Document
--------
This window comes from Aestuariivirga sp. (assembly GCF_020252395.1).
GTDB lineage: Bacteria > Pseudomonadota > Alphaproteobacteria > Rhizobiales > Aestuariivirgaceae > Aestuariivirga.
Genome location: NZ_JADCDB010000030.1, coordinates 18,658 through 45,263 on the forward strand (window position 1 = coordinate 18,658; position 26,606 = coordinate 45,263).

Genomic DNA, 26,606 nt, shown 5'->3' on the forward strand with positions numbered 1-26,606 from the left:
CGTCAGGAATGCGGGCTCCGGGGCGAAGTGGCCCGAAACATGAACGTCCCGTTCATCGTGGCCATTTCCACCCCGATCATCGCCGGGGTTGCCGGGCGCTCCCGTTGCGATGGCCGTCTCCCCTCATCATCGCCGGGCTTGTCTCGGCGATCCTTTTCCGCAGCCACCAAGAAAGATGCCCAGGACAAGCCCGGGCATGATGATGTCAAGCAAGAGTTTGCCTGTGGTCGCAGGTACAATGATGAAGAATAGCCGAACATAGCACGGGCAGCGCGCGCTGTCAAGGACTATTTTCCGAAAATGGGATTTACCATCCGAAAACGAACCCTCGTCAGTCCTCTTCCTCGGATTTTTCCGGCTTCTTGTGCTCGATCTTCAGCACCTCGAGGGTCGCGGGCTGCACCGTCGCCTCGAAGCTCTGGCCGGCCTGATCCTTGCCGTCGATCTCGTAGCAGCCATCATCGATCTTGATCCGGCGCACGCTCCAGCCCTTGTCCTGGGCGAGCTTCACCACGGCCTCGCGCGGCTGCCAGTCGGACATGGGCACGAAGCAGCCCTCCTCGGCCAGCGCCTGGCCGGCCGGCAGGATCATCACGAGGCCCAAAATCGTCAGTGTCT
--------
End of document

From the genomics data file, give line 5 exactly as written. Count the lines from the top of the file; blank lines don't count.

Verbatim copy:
CGTCAGGAATGCGGGCTCCGGGGCGAAGTGGCCCGAAACATGAACGTCCCGTTCATCGTGGCCATTTCCACCCCGATCATCGCCGGGGTTGCCGGGCGCTCCCGTTGCGATGGCCGTCTCCCCTCATCATCGCCGGGCTTGTCTCGGCGATCCTTTTCCGCAGCCACCAAGAAAGATGCCCAGGACAAGCCCGGGCATGATGATGTCAAGCAAGAGTTTGCCTGTGGTCGCAGGTACAATGATGAAGAATAGCCGAACATAGCACGGGCAGCGCGCGCTGTCAAGGACTATTTTCCGAAAATGGGATTTACCATCCGAAAACGAACCCTCGTCAGTCCTCTTCCTCGGATTTTTCCGGCTTCTTGTGCTCGATCTTCAGCACCTCGAGGGTCGCGGGCTGCACCGTCGCCTCGAAGCTCTGGCCGGCCTGATCCTTGCCGTCGATCTCGTAGCAGCCATCATCGATCTTGATCCGGCGCACGCTCCAGCCCTTGTCCTGGGCGAGCTTCACCACGGCCTCGCGCGGCTGCCAGTCGGACATGGGCACGAAGCAGCCCTCCTCGGCCAGCGCCTGGCCGGCCGGCAGGATCATCACGAGGCCCAAAATCGTCAGTGTCT